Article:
Well, I did it. It wasn’t easy, but I did it. But that comes later.
Yesterday, Forbes sponsored a Health Care Summit. It was a fascinating day-long conference featuring some of the most innovative minds in health care, policy, and technology, especially in the private sector. And me.
The tech stuff was very, very cool, but probably doesn’t actually address the immediate needs of the health care system—delivery of better, more cost-effective care to more people. But it was an interesting glimpse into the future.
I got to ask Governor Rick Perry of Texas a question during Q&A. Steve Forbes interviewed him about a health care boom in his state. Governor Perry is a pretty impressive guy. He’s tall and thin and folded himself into his chair a bit like a mantis, all angles and articulations. And I could see why a presidential run might not have suited him. Aside from the fact that I disagree with nearly all his policy ideas, he sat very much like a person with chronic back pain, one hand bracing him on the arm of the chair. I’d imagine Jack Kennedy looked similar, a mixture of pain, intelligence and charm.
But Perry is no Jack Kennedy. He emphasized his states ability to attract doctors and researchers through tax cuts, tort reform, and other classically Republican economic ideas (not that I’m gonna complain about tort reform).
So I asked him, “Governor, what percentage of all of these doctors coming to Texas are primary care docs? Because we have a shortage. Only 4% of American medical grads choose primary care, mostly for economic reasons. How will you get PCP’s down there?”
He admitted he didn’t know much about the numbers, but that he was considering incentives including paying for education in exchange for service. This has always been a good idea, but our system doesn’t make it worthwhile. Almost any specialist can make enough in a short period of time to pay off their loans, so unless you are drawn to primary care strongly enough, the economics don’t work out.
Still, the dude answered the question directly. Maybe his policies help the Texas economy, but they aren’t going to scratch the real health care problems. Like most policy makers, he doesn’t seem to understand where the real problems lie.
I gad a great conversation, which I hope to continue, with the President of the Joint Commission, Mark Chassin. I learned a ton about the Commission I hadn’t known. For the non-medical peeps, the Joint Commission is a private entity that accredits US hospitals, assessing them for safety, quality, etc. A failure to pass a JACHO inspection is a very, very big deal, and when they’re in the house, entire hospital staffs tend to lose their shit.
To those of us on the ground, many of the JCAHO policies seem insane (and many of them probably are). Hospitals will prepare docs by giving them copies of the institution’s “mission statement” so it can be dutifully recited to inspectors.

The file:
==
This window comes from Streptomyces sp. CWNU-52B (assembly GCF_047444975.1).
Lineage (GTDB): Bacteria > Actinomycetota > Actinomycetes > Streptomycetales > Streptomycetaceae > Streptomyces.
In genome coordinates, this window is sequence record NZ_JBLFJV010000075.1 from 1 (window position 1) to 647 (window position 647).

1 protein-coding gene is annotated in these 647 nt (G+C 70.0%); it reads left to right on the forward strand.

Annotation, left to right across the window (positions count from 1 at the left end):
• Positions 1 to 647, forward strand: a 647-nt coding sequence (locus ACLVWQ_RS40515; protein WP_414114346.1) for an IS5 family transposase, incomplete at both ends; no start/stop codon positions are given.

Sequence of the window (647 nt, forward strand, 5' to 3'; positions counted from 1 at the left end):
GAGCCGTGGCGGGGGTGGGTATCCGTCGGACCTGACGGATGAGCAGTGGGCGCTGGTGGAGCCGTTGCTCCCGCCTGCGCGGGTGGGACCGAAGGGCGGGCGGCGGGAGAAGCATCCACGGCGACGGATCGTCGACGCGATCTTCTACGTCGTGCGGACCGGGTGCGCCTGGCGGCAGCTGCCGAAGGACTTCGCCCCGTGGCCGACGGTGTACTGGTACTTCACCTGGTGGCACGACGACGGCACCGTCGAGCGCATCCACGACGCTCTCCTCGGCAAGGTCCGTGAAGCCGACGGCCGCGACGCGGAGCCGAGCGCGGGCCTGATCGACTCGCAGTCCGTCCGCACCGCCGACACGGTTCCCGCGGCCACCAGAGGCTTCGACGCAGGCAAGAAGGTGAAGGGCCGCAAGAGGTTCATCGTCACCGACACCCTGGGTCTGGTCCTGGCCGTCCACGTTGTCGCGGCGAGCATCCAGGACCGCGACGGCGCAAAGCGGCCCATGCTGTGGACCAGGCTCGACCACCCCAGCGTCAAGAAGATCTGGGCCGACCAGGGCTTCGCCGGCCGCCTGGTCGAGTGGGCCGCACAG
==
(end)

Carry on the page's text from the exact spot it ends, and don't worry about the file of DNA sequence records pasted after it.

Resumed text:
What concerns me more than mission statements is quality. We had a little chat about initiatives that JACHO has offered hospitals to, for example, make transitions from hospitals to home or nursing homes safer. Right now, when a patient of mine leaves the hospital, they, and I, get a many-page discharge document that no normal person could ever understand (and I include myself in that category).
Much of the reason for this sort of thing is hospital efforts to meet JCAHO and Medicare standards, standards that are often confounded with each other, an effort that is usually ham-fisted and non-sensical. It’s not supposed to be that way.
As I gather my thoughts, I hope to share with you more from the conference, but first…
The night before, Steve Forbes hosted a reception at his offices. The surprise of the evening was an appearance by Dr. Mehmet Oz, one of the most disruptive forces in medicine, and someone who in my opinion, confounds sideshow barker nonsense with real medical science. He gave what was supposed to be an inspirational talk, but really, he just rambled from topic to topic, often contradicting himself. And everyone was starstruck.
It seems famous people like other famous people for being famous. I cannot think of a thing Dr. Oz has to offer American health care, other than his retirement from public life. But they flocked to him in the low-ceilinged gallery, jostling each other in the close space as if fighting for a New York cab, the kind that’s never around when you need it.
I blame David Kroll for egging me on. I nudged slowly through the crowd of admirers and introduced myself, as a “fan and a critic.” I told him I was a fan of his ability to communicate, but that my patients don’t bring to me the message he thinks he’s delivering. They would rather find some raspberry ketone than exercise and eat better.
“I don’t sell any products. People use my image. Blah blah.”
I thanked him for his time and nudged my way back out of the crowd.
The telling moment for me was during his speech. He closed with a joke, about a patient who had made use of a ton of “complementary medicine” during her hospital stay. When confronted with the bill, she replied, “but it’s complementary!
That’s not funny. Health care is expensive, people struggle to pay their bills and are terrified for their lives. To joke about billing them for services that are worse than useless, like reiki and acupuncture, is cruel and shows a lack of compassion.
But I got my say. As my dad says, “I don’t think he’ll lose any sleep over it.”